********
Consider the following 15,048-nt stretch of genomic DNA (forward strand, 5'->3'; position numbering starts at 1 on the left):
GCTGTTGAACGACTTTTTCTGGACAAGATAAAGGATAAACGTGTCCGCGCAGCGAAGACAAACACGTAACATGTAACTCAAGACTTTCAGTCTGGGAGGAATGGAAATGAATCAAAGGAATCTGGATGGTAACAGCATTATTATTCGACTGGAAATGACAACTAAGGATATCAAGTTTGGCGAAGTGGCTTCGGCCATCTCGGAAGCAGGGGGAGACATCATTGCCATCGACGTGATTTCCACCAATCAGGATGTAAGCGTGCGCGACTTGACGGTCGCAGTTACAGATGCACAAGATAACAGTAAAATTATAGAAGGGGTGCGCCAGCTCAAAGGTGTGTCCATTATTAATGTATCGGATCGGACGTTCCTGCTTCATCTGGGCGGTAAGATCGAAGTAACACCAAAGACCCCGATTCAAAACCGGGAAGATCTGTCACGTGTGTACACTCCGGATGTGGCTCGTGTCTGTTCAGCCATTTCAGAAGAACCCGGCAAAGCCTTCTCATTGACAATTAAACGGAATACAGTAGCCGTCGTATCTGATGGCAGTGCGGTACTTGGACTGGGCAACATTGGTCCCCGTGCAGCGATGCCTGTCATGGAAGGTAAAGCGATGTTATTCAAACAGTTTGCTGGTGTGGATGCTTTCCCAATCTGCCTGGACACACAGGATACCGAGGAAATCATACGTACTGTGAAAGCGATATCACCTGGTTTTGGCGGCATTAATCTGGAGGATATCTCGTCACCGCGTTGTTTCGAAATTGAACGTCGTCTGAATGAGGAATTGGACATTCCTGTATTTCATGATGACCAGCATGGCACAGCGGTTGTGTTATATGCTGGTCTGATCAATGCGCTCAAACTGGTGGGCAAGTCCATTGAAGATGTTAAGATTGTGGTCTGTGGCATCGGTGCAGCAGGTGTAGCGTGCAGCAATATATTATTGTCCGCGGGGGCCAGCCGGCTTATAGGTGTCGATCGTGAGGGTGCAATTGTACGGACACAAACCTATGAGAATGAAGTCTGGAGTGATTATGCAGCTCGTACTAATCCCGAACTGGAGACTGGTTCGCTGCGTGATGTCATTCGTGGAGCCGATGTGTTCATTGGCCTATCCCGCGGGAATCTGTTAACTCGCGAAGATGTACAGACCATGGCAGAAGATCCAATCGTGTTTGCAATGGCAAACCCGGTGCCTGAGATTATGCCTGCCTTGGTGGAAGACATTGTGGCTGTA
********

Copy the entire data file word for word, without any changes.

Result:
Consider the following 15,048-nt stretch of genomic DNA (forward strand, 5'->3'; position numbering starts at 1 on the left):
GCTGTTGAACGACTTTTTCTGGACAAGATAAAGGATAAACGTGTCCGCGCAGCGAAGACAAACACGTAACATGTAACTCAAGACTTTCAGTCTGGGAGGAATGGAAATGAATCAAAGGAATCTGGATGGTAACAGCATTATTATTCGACTGGAAATGACAACTAAGGATATCAAGTTTGGCGAAGTGGCTTCGGCCATCTCGGAAGCAGGGGGAGACATCATTGCCATCGACGTGATTTCCACCAATCAGGATGTAAGCGTGCGCGACTTGACGGTCGCAGTTACAGATGCACAAGATAACAGTAAAATTATAGAAGGGGTGCGCCAGCTCAAAGGTGTGTCCATTATTAATGTATCGGATCGGACGTTCCTGCTTCATCTGGGCGGTAAGATCGAAGTAACACCAAAGACCCCGATTCAAAACCGGGAAGATCTGTCACGTGTGTACACTCCGGATGTGGCTCGTGTCTGTTCAGCCATTTCAGAAGAACCCGGCAAAGCCTTCTCATTGACAATTAAACGGAATACAGTAGCCGTCGTATCTGATGGCAGTGCGGTACTTGGACTGGGCAACATTGGTCCCCGTGCAGCGATGCCTGTCATGGAAGGTAAAGCGATGTTATTCAAACAGTTTGCTGGTGTGGATGCTTTCCCAATCTGCCTGGACACACAGGATACCGAGGAAATCATACGTACTGTGAAAGCGATATCACCTGGTTTTGGCGGCATTAATCTGGAGGATATCTCGTCACCGCGTTGTTTCGAAATTGAACGTCGTCTGAATGAGGAATTGGACATTCCTGTATTTCATGATGACCAGCATGGCACAGCGGTTGTGTTATATGCTGGTCTGATCAATGCGCTCAAACTGGTGGGCAAGTCCATTGAAGATGTTAAGATTGTGGTCTGTGGCATCGGTGCAGCAGGTGTAGCGTGCAGCAATATATTATTGTCCGCGGGGGCCAGCCGGCTTATAGGTGTCGATCGTGAGGGTGCAATTGTACGGACACAAACCTATGAGAATGAAGTCTGGAGTGATTATGCAGCTCGTACTAATCCCGAACTGGAGACTGGTTCGCTGCGTGATGTCATTCGTGGAGCCGATGTGTTCATTGGCCTATCCCGCGGGAATCTGTTAACTCGCGAAGATGTACAGACCATGGCAGAAGATCCAATCGTGTTTGCAATGGCAAACCCGGTGCCTGAGATTATGCCTGCCTTGGTGGAAGACATTGTGGCTGTA